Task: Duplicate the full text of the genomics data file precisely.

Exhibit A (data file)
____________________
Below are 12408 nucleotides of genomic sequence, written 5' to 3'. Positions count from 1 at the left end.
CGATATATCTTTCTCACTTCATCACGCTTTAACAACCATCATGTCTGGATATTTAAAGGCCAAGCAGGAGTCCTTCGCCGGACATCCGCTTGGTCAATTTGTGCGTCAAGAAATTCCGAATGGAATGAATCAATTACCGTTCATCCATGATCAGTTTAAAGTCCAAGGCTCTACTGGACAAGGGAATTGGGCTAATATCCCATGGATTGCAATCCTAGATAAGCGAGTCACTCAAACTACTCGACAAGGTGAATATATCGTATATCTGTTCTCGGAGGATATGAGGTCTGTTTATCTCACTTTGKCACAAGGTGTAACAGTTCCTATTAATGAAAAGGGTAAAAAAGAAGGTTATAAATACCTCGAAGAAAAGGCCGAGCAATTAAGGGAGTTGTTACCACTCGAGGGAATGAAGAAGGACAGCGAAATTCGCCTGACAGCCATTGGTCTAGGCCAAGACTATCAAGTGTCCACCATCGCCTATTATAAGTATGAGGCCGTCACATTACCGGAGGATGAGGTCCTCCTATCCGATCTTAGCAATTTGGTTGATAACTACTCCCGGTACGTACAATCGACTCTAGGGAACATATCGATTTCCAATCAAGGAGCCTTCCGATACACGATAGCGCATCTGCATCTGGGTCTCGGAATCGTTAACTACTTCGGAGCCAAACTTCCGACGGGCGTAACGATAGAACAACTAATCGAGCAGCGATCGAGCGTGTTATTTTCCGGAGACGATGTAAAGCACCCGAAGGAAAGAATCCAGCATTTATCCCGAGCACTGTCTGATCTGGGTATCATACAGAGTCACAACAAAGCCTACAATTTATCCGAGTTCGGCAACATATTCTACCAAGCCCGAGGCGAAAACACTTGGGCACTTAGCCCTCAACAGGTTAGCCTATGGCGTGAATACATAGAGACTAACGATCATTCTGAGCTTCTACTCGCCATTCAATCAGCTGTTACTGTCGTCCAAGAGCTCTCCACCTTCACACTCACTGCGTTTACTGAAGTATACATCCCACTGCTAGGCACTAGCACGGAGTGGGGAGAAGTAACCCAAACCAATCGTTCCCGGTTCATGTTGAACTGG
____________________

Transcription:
Below are 12408 nucleotides of genomic sequence, written 5' to 3'. Positions count from 1 at the left end.
CGATATATCTTTCTCACTTCATCACGCTTTAACAACCATCATGTCTGGATATTTAAAGGCCAAGCAGGAGTCCTTCGCCGGACATCCGCTTGGTCAATTTGTGCGTCAAGAAATTCCGAATGGAATGAATCAATTACCGTTCATCCATGATCAGTTTAAAGTCCAAGGCTCTACTGGACAAGGGAATTGGGCTAATATCCCATGGATTGCAATCCTAGATAAGCGAGTCACTCAAACTACTCGACAAGGTGAATATATCGTATATCTGTTCTCGGAGGATATGAGGTCTGTTTATCTCACTTTGKCACAAGGTGTAACAGTTCCTATTAATGAAAAGGGTAAAAAAGAAGGTTATAAATACCTCGAAGAAAAGGCCGAGCAATTAAGGGAGTTGTTACCACTCGAGGGAATGAAGAAGGACAGCGAAATTCGCCTGACAGCCATTGGTCTAGGCCAAGACTATCAAGTGTCCACCATCGCCTATTATAAGTATGAGGCCGTCACATTACCGGAGGATGAGGTCCTCCTATCCGATCTTAGCAATTTGGTTGATAACTACTCCCGGTACGTACAATCGACTCTAGGGAACATATCGATTTCCAATCAAGGAGCCTTCCGATACACGATAGCGCATCTGCATCTGGGTCTCGGAATCGTTAACTACTTCGGAGCCAAACTTCCGACGGGCGTAACGATAGAACAACTAATCGAGCAGCGATCGAGCGTGTTATTTTCCGGAGACGATGTAAAGCACCCGAAGGAAAGAATCCAGCATTTATCCCGAGCACTGTCTGATCTGGGTATCATACAGAGTCACAACAAAGCCTACAATTTATCCGAGTTCGGCAACATATTCTACCAAGCCCGAGGCGAAAACACTTGGGCACTTAGCCCTCAACAGGTTAGCCTATGGCGTGAATACATAGAGACTAACGATCATTCTGAGCTTCTACTCGCCATTCAATCAGCTGTTACTGTCGTCCAAGAGCTCTCCACCTTCACACTCACTGCGTTTACTGAAGTATACATCCCACTGCTAGGCACTAGCACGGAGTGGGGAGAAGTAACCCAAACCAATCGTTCCCGGTTCATGTTGAACTGG